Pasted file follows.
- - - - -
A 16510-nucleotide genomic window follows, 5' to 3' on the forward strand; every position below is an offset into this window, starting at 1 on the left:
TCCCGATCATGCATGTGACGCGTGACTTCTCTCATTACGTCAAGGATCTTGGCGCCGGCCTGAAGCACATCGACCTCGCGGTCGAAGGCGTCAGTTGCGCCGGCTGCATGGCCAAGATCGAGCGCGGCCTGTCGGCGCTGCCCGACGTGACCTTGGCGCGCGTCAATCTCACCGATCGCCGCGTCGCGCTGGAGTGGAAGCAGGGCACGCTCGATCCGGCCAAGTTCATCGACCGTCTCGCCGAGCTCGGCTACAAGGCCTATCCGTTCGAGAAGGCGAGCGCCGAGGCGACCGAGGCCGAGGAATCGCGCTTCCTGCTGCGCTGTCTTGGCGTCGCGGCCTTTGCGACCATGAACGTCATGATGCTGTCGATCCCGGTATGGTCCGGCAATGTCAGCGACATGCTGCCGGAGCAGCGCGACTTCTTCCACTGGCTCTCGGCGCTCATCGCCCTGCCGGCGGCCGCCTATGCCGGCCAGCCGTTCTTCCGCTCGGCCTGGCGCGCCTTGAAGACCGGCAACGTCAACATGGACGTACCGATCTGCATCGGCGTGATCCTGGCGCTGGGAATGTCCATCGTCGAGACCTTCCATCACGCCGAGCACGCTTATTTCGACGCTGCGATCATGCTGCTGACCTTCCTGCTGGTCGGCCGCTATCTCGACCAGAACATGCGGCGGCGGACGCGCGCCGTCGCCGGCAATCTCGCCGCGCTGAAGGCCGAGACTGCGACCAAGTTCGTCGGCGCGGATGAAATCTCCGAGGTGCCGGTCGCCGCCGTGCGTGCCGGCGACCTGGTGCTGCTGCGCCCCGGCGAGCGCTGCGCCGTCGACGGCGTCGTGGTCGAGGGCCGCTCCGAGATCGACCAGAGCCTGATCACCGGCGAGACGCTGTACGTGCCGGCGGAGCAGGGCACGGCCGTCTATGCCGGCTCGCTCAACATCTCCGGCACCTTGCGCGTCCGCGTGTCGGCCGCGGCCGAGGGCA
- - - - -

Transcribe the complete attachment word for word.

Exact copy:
A 16510-nucleotide genomic window follows, 5' to 3' on the forward strand; every position below is an offset into this window, starting at 1 on the left:
TCCCGATCATGCATGTGACGCGTGACTTCTCTCATTACGTCAAGGATCTTGGCGCCGGCCTGAAGCACATCGACCTCGCGGTCGAAGGCGTCAGTTGCGCCGGCTGCATGGCCAAGATCGAGCGCGGCCTGTCGGCGCTGCCCGACGTGACCTTGGCGCGCGTCAATCTCACCGATCGCCGCGTCGCGCTGGAGTGGAAGCAGGGCACGCTCGATCCGGCCAAGTTCATCGACCGTCTCGCCGAGCTCGGCTACAAGGCCTATCCGTTCGAGAAGGCGAGCGCCGAGGCGACCGAGGCCGAGGAATCGCGCTTCCTGCTGCGCTGTCTTGGCGTCGCGGCCTTTGCGACCATGAACGTCATGATGCTGTCGATCCCGGTATGGTCCGGCAATGTCAGCGACATGCTGCCGGAGCAGCGCGACTTCTTCCACTGGCTCTCGGCGCTCATCGCCCTGCCGGCGGCCGCCTATGCCGGCCAGCCGTTCTTCCGCTCGGCCTGGCGCGCCTTGAAGACCGGCAACGTCAACATGGACGTACCGATCTGCATCGGCGTGATCCTGGCGCTGGGAATGTCCATCGTCGAGACCTTCCATCACGCCGAGCACGCTTATTTCGACGCTGCGATCATGCTGCTGACCTTCCTGCTGGTCGGCCGCTATCTCGACCAGAACATGCGGCGGCGGACGCGCGCCGTCGCCGGCAATCTCGCCGCGCTGAAGGCCGAGACTGCGACCAAGTTCGTCGGCGCGGATGAAATCTCCGAGGTGCCGGTCGCCGCCGTGCGTGCCGGCGACCTGGTGCTGCTGCGCCCCGGCGAGCGCTGCGCCGTCGACGGCGTCGTGGTCGAGGGCCGCTCCGAGATCGACCAGAGCCTGATCACCGGCGAGACGCTGTACGTGCCGGCGGAGCAGGGCACGGCCGTCTATGCCGGCTCGCTCAACATCTCCGGCACCTTGCGCGTCCGCGTGTCGGCCGCGGCCGAGGGCA